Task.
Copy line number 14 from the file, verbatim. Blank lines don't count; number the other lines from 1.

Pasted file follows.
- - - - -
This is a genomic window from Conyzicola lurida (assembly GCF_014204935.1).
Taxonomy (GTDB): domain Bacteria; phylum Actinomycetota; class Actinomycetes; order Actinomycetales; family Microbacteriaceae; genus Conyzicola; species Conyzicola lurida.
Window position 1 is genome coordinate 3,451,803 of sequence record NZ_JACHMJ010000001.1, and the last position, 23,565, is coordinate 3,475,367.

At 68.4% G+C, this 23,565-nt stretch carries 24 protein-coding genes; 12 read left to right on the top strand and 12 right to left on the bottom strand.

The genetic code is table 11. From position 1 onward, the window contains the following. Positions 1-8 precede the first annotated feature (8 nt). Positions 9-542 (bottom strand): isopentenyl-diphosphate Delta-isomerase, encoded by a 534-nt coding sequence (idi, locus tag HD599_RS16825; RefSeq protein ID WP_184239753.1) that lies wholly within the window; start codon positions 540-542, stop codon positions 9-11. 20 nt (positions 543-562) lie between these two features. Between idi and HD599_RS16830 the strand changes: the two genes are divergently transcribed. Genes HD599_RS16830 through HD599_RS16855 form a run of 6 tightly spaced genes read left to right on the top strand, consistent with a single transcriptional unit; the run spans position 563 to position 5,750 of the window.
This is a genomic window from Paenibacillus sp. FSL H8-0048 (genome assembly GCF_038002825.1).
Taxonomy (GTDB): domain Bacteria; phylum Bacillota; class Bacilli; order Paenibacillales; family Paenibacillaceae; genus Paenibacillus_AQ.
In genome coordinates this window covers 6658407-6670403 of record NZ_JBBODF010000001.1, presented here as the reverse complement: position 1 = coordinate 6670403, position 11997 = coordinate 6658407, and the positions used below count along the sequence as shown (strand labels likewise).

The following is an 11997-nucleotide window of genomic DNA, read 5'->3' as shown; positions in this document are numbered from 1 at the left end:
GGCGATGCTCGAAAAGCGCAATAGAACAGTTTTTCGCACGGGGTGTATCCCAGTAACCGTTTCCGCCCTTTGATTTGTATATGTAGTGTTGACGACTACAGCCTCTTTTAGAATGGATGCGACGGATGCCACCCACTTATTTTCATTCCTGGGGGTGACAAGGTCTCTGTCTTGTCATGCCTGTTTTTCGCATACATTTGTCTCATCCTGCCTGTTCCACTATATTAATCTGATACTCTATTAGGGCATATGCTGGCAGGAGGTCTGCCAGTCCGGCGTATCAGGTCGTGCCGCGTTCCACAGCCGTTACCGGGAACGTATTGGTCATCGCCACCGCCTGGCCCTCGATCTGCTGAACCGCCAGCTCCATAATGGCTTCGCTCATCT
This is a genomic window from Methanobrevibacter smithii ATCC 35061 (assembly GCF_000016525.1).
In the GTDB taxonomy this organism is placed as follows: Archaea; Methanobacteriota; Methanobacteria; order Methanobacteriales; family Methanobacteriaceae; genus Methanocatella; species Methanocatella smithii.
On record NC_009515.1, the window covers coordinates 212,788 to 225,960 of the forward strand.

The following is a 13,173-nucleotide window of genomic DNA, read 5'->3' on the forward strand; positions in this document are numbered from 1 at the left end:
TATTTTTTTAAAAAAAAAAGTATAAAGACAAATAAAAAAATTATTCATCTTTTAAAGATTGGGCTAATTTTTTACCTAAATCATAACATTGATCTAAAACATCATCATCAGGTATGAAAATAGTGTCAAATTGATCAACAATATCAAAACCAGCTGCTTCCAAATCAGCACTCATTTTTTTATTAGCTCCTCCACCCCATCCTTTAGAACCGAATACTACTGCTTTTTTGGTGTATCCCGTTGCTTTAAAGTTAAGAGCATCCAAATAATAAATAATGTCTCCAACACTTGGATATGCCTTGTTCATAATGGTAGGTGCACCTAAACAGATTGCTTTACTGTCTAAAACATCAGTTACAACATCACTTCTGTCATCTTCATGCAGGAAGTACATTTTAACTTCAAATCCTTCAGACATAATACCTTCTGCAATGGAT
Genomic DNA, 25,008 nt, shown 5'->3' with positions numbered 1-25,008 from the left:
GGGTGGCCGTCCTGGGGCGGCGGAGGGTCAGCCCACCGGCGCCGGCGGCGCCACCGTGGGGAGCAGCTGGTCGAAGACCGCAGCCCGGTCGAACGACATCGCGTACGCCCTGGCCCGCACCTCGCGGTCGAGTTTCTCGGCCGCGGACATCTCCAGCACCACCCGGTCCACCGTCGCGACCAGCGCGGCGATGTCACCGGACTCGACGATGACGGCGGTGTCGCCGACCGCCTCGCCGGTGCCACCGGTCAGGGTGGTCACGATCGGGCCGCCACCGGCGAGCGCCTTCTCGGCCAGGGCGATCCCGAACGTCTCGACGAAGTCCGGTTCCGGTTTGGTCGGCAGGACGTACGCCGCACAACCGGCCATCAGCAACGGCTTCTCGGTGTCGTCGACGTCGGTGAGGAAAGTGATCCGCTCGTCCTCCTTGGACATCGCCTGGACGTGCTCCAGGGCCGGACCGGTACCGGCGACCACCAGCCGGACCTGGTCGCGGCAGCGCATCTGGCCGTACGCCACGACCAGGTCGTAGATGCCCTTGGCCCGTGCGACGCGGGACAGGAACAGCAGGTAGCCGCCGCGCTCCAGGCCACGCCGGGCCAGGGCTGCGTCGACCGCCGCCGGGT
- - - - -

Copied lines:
The following is a 13,173-nucleotide window of genomic DNA, read 5'->3' on the forward strand; positions in this document are numbered from 1 at the left end: